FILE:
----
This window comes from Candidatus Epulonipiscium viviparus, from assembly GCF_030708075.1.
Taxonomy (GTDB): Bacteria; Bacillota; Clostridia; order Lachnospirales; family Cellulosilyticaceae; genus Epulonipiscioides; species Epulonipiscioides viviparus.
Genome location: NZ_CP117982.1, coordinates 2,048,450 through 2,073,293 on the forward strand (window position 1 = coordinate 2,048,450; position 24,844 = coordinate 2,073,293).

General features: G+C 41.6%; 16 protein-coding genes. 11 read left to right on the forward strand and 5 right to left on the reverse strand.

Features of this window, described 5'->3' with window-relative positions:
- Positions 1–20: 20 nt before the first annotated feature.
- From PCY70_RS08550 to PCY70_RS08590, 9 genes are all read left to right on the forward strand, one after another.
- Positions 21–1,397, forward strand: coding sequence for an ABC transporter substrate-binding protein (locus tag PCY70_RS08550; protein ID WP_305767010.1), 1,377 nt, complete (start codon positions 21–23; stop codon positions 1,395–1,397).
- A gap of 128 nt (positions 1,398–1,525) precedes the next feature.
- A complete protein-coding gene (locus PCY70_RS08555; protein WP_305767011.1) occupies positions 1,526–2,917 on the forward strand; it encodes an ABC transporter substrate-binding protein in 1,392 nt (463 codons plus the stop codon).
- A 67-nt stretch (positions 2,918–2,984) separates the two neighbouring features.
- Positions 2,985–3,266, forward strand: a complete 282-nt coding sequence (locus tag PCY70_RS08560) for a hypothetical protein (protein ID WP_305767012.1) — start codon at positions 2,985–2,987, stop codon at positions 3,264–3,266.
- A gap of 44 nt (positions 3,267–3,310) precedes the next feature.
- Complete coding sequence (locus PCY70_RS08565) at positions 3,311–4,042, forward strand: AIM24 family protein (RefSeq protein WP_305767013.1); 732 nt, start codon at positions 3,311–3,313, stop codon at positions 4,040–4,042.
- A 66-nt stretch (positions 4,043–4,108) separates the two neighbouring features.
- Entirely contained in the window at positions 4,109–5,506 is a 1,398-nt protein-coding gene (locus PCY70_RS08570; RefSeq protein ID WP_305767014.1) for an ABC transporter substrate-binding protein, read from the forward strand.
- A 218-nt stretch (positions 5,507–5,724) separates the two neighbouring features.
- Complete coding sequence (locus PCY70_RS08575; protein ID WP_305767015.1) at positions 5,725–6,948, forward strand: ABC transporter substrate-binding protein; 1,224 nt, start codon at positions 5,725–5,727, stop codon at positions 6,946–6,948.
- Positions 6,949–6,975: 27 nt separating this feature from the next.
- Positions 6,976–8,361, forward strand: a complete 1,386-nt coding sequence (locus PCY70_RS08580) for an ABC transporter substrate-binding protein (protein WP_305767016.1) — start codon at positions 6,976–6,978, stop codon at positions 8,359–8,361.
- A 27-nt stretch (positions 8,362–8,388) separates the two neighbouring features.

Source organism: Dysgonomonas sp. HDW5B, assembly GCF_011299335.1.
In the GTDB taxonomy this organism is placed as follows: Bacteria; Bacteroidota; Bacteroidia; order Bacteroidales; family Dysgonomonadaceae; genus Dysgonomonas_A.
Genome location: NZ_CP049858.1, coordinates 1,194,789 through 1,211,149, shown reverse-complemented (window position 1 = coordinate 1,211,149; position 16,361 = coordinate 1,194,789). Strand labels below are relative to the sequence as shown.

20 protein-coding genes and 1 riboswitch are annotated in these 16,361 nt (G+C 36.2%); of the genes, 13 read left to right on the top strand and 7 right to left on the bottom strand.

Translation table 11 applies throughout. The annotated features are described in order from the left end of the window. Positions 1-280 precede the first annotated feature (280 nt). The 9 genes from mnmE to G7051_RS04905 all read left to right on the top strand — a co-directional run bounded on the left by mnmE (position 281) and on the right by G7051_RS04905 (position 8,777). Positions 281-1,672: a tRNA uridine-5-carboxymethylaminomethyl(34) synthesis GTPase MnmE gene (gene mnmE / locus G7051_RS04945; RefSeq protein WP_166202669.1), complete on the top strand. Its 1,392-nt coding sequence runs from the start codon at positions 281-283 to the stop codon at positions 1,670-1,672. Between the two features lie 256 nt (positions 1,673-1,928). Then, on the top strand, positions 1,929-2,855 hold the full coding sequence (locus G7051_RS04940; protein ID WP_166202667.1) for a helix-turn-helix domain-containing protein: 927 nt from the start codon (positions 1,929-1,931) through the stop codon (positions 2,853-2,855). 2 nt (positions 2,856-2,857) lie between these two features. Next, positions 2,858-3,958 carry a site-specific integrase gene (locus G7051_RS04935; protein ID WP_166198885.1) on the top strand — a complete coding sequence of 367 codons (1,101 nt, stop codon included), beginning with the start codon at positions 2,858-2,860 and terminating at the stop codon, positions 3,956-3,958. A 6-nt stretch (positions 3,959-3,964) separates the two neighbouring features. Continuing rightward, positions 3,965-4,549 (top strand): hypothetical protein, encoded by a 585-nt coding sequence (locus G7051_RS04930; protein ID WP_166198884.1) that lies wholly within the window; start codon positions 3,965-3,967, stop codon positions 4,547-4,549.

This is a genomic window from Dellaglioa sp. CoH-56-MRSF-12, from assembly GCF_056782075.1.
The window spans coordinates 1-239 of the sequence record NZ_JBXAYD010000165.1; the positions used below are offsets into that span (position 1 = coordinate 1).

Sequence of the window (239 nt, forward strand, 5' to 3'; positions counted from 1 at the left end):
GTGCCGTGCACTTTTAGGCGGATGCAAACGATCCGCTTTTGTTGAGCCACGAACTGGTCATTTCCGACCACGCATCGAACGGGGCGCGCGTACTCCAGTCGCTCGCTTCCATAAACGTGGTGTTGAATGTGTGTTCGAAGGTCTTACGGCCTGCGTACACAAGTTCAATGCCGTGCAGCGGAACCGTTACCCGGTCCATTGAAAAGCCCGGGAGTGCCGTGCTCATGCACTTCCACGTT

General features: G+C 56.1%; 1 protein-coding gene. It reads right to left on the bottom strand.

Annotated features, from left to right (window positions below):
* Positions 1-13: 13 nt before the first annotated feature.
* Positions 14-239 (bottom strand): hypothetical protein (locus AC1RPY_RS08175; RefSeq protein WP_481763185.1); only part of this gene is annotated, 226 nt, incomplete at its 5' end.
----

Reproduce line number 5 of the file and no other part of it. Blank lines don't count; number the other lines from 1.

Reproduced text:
Features of this window, described 5'->3' with window-relative positions: